We honor the American worker

Gowdy: We honor the American worker on Labor Day

Labor Day is here. It’s a day off. For some, it’s the unofficial end of summer, the beginning of school. For many, the traditional start to another political cycle. Labor Day also marks a change. Autumn is in the air. The wardrobe begins to change. Our television switched to football. That’s a holiday most Americans relish, with cookouts, lakes and pools, family get-togethers, and maybe even a little golf. Despite all that, it’s good to reflect on why we have this day. What this day means, what it signifies, and why it’s worth celebrating.

The American worker, the gift of having a job, our fellow citizens who do the hard, dirty, thankless jobs to keep this country going, the awareness that sang among us can’t find work, or can’t find work in their preferred field. Or perhaps they have had their work lives upended. For some reason, work and those who do it is what we celebrate on Labor Day. Our willingness and ability to work, the opportunity and the inherent value of work. I’m grateful for every job I currently have, even the ones that don’t pay, and all the jobs along the way, and for those I’ve met and for what I’ve learned.

My first job was cutting grass. Yes, I had three sisters, but they did not know we owned a lawnmower. Cutting grass was my job, and if you’re wondering, yes, I also had to clean up the kitchen when it was my turn to do that. Also, the outside work was in addition to, not in lieu of the inside work. I was twelve or 13 when that started, and I’ve been working ever since. Work is good for us. It gives us a sense of accomplishment and purpose and structure and something we can take pride in. Yes, work is the means by which we pay our bills and meet our obligations. But it can be, and often is, even more than that. It can be, if we’re lucky, part of who we are and part of what we hope to leave behind. 40 years ago, I worked with a man named SAP. His real name was Thomas, but he preferred SAP. It was a UN air-conditioned warehouse, and our job was to fill tobacco orders. SAP was a loner. He had a skin condition that just made him prefer to be alone. He had his own cart.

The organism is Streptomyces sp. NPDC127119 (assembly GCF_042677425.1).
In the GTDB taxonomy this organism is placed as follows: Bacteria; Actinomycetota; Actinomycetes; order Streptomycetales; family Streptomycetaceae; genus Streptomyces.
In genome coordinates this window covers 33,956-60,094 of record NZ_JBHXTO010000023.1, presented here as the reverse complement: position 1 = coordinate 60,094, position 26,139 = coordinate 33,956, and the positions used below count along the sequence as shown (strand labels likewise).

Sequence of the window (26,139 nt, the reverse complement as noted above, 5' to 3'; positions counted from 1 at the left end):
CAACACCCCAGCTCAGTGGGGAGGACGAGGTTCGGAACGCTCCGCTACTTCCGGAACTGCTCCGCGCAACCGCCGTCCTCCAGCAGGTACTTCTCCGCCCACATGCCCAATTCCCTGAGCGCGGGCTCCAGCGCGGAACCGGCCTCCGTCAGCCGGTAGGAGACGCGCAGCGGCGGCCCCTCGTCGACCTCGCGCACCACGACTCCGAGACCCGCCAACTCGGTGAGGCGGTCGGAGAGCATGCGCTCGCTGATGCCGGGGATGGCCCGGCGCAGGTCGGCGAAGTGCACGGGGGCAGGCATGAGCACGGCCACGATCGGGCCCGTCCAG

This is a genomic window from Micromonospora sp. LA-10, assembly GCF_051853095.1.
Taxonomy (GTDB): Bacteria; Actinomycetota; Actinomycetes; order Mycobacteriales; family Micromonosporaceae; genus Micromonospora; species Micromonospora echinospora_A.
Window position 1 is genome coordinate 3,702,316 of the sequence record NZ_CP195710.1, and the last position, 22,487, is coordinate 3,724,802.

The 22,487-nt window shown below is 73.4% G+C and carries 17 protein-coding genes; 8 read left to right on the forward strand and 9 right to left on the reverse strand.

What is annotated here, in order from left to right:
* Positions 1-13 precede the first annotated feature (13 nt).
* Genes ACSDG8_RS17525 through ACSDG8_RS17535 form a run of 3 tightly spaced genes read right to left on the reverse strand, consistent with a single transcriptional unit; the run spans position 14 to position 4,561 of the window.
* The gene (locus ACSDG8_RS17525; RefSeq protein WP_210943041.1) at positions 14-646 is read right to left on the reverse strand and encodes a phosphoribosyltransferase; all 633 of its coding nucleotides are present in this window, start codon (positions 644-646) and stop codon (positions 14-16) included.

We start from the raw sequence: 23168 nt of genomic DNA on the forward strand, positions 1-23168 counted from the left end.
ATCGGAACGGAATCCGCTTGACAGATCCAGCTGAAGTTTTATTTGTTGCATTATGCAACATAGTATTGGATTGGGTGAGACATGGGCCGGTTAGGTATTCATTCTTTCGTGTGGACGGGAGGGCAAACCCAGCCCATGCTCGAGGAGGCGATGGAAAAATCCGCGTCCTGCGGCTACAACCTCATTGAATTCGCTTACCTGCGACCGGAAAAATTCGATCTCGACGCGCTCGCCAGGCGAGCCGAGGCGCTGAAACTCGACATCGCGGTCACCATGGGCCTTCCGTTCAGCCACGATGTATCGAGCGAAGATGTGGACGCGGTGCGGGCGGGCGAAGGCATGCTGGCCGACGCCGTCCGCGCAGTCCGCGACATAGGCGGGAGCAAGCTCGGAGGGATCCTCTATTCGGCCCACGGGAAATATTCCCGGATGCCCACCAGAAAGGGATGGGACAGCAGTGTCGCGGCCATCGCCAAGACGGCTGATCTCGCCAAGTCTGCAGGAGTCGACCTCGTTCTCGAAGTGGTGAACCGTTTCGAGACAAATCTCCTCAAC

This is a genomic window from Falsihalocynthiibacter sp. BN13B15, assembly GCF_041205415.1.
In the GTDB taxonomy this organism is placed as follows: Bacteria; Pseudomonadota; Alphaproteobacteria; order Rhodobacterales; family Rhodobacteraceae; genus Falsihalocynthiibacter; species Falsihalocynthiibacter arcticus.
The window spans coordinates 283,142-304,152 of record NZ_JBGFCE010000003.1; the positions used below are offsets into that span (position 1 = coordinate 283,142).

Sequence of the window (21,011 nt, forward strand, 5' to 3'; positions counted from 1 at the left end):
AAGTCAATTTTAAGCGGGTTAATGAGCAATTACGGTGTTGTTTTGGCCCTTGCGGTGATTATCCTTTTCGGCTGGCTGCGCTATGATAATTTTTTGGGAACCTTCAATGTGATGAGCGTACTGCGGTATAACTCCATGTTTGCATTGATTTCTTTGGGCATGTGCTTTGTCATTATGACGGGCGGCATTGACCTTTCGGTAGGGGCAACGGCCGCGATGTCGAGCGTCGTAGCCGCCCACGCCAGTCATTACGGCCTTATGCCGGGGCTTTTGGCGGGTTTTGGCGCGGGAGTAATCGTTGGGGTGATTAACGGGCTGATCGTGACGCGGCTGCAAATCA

The rest of us took whatever cart was handy. But SAP had his own, with pictures of his family and his favorite Bible verse written in magic marker on the top of a cardboard box wired to the front of his cart. Let the dead bury the dead. That was his verse. If you took a poll of the world, I don’t think anyone else would cite that as their favorite Bible verse except SAP. He was there when I started in the early 1980s, and he was there four summers later when I left. And for me, and some of my co-workers. It was just a summer job. One coworker went on to become a normal surgeon. One went on to work for the Carolina Panthers. But it wasn’t a summer job for the south. It was his job year-round, every day, with scant prospects for advancement, perseverance a reason to get up in the morning being part of a team, even for a man who preferred to be alone. Purpose and meaning and something to take pride in. I’ve had a lot of co-workers over the years. I don’t think I’ve ever had one who understood the inherent value of a job or was more grateful for the work than SAP.

It’s been 40 years and SAP is probably on the other side by now. He’s probably wondering how I even graduated high school, much less got elected. To do anything. You got to believe in miracles. App. So I’m dedicating this Labor Day to him for proving that work is as good for the soul as it is for the wallet. Maybe even better in the long run. And I hope God gave you a different Bible verse to carry around with you. Perhaps the one that says God is just and will not forget your hard work. Happy Labor Day to everyone. Thank you for spending part of your Sunday with us. I hope you have a great week ahead. Until next week, you can find us online at Gowdy America or the Trey Gowdy podcast. Goodnight from South Carolina.

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